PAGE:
Thus, the whole of what had He then moved his first propo. been obtained, in consequence of filion, « That the influence of that pile of parchment before the crown has increased, is increal. them, containing the sentiments, ing, and ought to be diminifhed.” the prayers, and the petitions of He supported his motion princi: above one hundred thousand elec. pally upon the public notoriety of tors, and through such laudable the fact ; and disclaimed seeking efforts, such late and frequent dif- for that kind of explicit proofs, cussion, and so many arduous which, as they were necessary, ftruggles within the house, a. were likewise easily obtained in mounted only to a single clause in other cases ; but which, in this the establishment bill, which ttand, being impracticable, it was of ing naked,, as it did, could be courte ridiculous to require. The
question, question, he said, must be decided" but they were very improper ex? by the consciences of those, who' amples to be followed'; and in? as a jury were called opon to de- general, even in those cases, they termine, what was or was not related to some previous proceed: within their' knowledge. H¢ ob- ings in the house, some disputed served, however, as a' collateral point, some subject of controversy circumstance of evidence, that no. under discussion, in' which the thing less than the most alarming sense of the house was particalarly' and corrupt influence, could induce called for. When this happened
a number of gentlemen in that not to be the case, the person who - house, to support the minister by proposed to the house to vote an
their votes in those measures within abstract question, having a' pro. doors, which they condemned and spective view to mealures which reprobated without. That this were to be engrafted in it, w25 was the case, and within his own bound by the nature of the requiimmediate knowledge, he declared fition, to explain what those mea: upon his honour; and added, that fures were intended to be; other. though he was not himself very wife, one of those two things might Squeamih, nor over-delicate, in happen, either that the house giving his opinion, upon the mea- should vote an abltract question to sures of administration, he had no manner of purpose, or that after never indulged himself in throw. having agreed to the leading pro ing upon them such severe epi. pofition, they might, notwiththets, as had fallen in his presence standing, be under a' neceflity of from the, mouths of members a. rejecting the mea'ure to be enbroad, who, notwithstanding, sup- grafted on it, although that meaported them within those walls ; sure might well bear a strong seemnor was the number small, for, ing relation to the antecedent rebut shat the talk would be too in. folution ; a circumstance which vidious, he could mention no less would throw a disgraceful appearthan fifty members of that house, ance of inconsistency and absurdity who had held that language and upon their proceedings conduci.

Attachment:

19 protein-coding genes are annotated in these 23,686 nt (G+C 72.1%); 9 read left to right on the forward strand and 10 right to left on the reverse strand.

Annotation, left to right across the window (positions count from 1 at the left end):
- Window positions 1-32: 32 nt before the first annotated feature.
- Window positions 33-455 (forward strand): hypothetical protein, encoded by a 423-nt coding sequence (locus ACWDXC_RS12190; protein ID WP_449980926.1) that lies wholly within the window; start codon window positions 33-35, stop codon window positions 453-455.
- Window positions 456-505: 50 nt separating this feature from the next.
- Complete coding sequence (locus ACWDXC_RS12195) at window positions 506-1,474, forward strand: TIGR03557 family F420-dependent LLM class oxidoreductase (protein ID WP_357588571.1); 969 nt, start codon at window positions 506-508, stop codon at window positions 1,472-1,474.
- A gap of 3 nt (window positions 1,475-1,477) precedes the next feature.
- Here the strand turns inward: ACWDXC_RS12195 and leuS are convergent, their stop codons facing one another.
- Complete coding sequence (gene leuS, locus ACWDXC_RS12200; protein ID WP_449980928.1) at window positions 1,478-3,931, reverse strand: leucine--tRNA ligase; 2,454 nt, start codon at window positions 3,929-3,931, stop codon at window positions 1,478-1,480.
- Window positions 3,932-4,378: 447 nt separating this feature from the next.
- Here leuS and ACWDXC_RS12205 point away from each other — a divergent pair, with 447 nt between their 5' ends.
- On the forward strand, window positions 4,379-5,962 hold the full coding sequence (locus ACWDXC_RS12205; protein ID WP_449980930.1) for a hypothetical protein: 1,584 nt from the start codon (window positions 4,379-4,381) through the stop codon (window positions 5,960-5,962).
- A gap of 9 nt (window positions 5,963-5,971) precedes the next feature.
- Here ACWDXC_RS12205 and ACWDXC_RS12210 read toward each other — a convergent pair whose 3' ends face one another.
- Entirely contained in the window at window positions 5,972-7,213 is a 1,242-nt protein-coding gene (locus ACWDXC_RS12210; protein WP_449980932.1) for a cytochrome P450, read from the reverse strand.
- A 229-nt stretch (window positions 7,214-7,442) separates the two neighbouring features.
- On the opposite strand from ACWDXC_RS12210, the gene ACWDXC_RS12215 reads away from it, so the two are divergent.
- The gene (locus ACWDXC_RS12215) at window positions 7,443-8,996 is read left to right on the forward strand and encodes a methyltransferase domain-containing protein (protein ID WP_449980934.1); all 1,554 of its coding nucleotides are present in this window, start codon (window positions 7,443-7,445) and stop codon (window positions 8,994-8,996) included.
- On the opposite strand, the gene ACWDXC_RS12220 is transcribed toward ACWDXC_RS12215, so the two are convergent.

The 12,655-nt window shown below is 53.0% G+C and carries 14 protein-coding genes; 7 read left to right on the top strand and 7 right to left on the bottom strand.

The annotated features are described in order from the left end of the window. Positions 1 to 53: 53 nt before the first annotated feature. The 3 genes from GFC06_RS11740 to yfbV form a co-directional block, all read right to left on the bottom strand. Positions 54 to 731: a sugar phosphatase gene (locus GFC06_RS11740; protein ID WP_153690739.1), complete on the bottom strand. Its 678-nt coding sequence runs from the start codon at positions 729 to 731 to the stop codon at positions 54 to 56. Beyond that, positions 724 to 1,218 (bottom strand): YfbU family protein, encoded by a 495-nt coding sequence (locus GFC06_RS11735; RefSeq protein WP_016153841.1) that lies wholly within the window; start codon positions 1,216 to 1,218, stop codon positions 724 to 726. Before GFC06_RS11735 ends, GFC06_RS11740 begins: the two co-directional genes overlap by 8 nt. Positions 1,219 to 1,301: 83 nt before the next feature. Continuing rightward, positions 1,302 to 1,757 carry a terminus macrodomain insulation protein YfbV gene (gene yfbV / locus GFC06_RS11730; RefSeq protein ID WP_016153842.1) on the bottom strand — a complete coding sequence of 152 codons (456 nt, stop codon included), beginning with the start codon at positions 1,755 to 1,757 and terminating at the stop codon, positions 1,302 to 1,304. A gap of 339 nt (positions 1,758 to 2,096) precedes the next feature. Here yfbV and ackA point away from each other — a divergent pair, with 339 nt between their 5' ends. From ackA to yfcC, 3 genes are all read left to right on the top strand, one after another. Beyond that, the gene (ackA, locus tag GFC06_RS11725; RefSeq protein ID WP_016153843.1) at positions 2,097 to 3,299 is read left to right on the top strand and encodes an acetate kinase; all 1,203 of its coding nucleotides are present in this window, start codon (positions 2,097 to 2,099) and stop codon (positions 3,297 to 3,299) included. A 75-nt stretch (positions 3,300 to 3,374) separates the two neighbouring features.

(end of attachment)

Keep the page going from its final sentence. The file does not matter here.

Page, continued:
The proposed resolution, they On the other hand, the mini. said, came fully within these prefters and their friends conter:ded, dicaments. It was purely abstract, that the resolution now moved was as not being connected with any clearly an abstract propofition.- one measure whatever ; it pointed The learned gentleman had de- to no remedy, nor was it appaclared, that he would not inlorm rently designed to avert any evil. the house what further measures Many gentlemen in that house he intended to graft upon his in- might posibly think, that the in. tended resolutions; his afforded fluence of the crown was really 20 them all the properties, and increasing ; others, that it was in even the exact definition of an ab- creased ; and some, perhaps, that Atract question. There were, to be it ought to be diminished. These, Sure, instances in the records of through their ignorance of what parliament, in which abstract ques. was to follow, might vote for the tions were moved and agreed to; abstract propoficion simply as it
food; and yet' might afterwards admitted, much less established by tocally disapprove of the measure la vote of parliament. For if any with which the learned gentleman such influence exifted at all, it intended to follow it up; whereas, must have existed before the pre. if the measure of correction had ac- sent ministers were born ; but the companied the fact of abuse, they charge was not accompanied or would, from a knowledge of its supported by a single argument, tendency, have rejected the ques. which could diftinguish this admi. tion in the abstract.